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Marine Ecology Progress Series

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MEPS 582:93-103 (2017)  -  DOI:

Competitive interactions moderate the effects of elevated temperature and atmospheric CO2 on the health and functioning of oysters

Dannielle Senga Green1,2,*, Hazel Christie3, Nicola Pratt3, Bas Boots1, Jasmin A. Godbold3,4, Martin Solan3, Chris Hauton

1Department of Life Sciences, Anglia Ruskin University, Cambridge Campus, East Road, Cambridge CB1 1PT, UK
2Biogeochemistry Research Group, Geography Department, School of Natural Science, Trinity College Dublin, Dublin, Ireland
3Ocean and Earth Science, University of Southampton National Oceanography Centre Southampton, European Way, Southampton SO14 3ZH, UK
4Biological Sciences, University of Southampton, Life Sciences Building, Highfield campus, Southampton SO17 1BJ, UK
*Corresponding author:

ABSTRACT: Global increases in sea temperatures and atmospheric concentrations of CO2 may affect the health of calcifying shellfish. Little is known, however, about how competitive interactions within and between species may influence how species respond to multiple stressors. We experimentally assessed separate and combined effects of temperature (12 or 16°C) and atmospheric CO2 concentrations (400 and 1000 ppm) on the health and biological functioning of native (Ostrea edulis) and invasive (Crassostrea gigas) oysters held alone and in intraspecific or interspecific mixtures. We found evidence of reduced phagocytosis under elevated CO2 and, when combined with increased temperature, a reduction in the number of circulating haemocytes. Generally, C. gigas showed lower respiration rates relative to O. edulis when the species were in intraspecific or interspecific mixtures. In contrast, O. edulis showed a higher respiration rate relative to C. gigas when held in an interspecific mixture and exhibited lower clearance rates when held in intraspecific or interspecific mixtures. Overall, clearance rates of C. gigas were consistently greater than those of O. edulis. Collectively, our findings indicate that a species’ ability to adapt metabolic processes to environmental conditions can be modified by biotic context and may make some species (here, C. gigas) competitively superior and less vulnerable to future climatic scenarios at local scales. If these conclusions are generic, the relative role of species interactions, and other biotic parameters, in altering the outcomes of climate change will require much greater research emphasis.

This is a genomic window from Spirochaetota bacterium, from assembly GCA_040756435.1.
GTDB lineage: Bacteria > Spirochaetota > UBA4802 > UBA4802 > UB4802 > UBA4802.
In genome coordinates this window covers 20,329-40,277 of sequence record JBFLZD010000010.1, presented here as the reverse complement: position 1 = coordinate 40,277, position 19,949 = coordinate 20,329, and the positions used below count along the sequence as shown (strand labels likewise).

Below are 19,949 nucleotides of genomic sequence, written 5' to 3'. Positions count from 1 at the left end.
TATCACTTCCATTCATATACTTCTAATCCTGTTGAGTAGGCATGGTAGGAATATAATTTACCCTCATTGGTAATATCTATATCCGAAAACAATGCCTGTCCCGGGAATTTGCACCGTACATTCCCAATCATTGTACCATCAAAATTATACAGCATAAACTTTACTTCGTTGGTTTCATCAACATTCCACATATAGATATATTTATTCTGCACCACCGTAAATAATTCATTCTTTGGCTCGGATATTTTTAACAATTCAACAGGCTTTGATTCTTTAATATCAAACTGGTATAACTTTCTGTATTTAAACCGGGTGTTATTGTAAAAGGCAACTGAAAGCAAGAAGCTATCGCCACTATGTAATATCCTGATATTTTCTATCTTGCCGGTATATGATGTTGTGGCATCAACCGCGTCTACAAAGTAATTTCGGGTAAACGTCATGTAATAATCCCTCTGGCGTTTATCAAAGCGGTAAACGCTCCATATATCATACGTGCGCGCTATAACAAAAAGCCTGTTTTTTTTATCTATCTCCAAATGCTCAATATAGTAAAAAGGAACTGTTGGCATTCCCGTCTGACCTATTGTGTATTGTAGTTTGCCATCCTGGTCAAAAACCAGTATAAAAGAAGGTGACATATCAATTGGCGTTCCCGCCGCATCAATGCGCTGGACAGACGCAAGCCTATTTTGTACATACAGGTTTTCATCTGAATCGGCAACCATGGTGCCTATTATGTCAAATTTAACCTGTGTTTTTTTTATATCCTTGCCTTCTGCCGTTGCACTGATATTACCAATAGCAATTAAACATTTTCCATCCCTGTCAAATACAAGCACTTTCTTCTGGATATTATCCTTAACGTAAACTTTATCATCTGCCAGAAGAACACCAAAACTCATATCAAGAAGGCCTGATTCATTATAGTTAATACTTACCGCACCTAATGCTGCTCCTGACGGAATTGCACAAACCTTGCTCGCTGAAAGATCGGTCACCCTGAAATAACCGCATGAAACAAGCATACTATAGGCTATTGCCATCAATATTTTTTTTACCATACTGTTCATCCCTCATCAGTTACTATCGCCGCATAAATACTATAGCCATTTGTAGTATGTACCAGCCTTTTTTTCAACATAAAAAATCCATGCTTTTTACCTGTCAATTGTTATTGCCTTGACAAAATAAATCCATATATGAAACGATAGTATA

KEY WORDS: Warming · Ocean acidification · Intraspecific competition · Interspecific competition · Species interactions · Complementarity

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Cite this article as: Green DS, Christie H, Pratt N, Boots B, Godbold JA, Solan M, Hauton C (2017) Competitive interactions moderate the effects of elevated temperature and atmospheric CO2 on the health and functioning of oysters. Mar Ecol Prog Ser 582:93-103.

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